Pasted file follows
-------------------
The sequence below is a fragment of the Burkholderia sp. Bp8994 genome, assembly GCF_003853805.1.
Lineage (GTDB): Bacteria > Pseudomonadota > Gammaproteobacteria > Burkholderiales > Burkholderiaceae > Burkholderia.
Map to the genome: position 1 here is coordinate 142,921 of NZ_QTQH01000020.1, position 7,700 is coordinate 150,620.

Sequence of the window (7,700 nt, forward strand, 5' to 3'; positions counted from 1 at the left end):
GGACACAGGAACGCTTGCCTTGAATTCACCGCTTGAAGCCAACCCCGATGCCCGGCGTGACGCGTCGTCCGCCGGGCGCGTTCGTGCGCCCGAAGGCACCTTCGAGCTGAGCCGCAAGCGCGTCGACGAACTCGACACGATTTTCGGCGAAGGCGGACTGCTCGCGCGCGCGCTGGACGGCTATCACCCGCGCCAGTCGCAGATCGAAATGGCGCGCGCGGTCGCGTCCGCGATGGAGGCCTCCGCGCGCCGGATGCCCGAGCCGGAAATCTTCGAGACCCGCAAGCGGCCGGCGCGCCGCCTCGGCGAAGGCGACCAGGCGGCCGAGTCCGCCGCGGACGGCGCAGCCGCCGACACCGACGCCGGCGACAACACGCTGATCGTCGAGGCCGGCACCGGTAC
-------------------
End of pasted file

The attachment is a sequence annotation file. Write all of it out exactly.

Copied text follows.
The sequence below is a fragment of the Burkholderia sp. Bp8994 genome, assembly GCF_003853805.1.
Lineage (GTDB): Bacteria > Pseudomonadota > Gammaproteobacteria > Burkholderiales > Burkholderiaceae > Burkholderia.
Map to the genome: position 1 here is coordinate 142,921 of NZ_QTQH01000020.1, position 7,700 is coordinate 150,620.

Sequence of the window (7,700 nt, forward strand, 5' to 3'; positions counted from 1 at the left end):
GGACACAGGAACGCTTGCCTTGAATTCACCGCTTGAAGCCAACCCCGATGCCCGGCGTGACGCGTCGTCCGCCGGGCGCGTTCGTGCGCCCGAAGGCACCTTCGAGCTGAGCCGCAAGCGCGTCGACGAACTCGACACGATTTTCGGCGAAGGCGGACTGCTCGCGCGCGCGCTGGACGGCTATCACCCGCGCCAGTCGCAGATCGAAATGGCGCGCGCGGTCGCGTCCGCGATGGAGGCCTCCGCGCGCCGGATGCCCGAGCCGGAAATCTTCGAGACCCGCAAGCGGCCGGCGCGCCGCCTCGGCGAAGGCGACCAGGCGGCCGAGTCCGCCGCGGACGGCGCAGCCGCCGACACCGACGCCGGCGACAACACGCTGATCGTCGAGGCCGGCACCGGTAC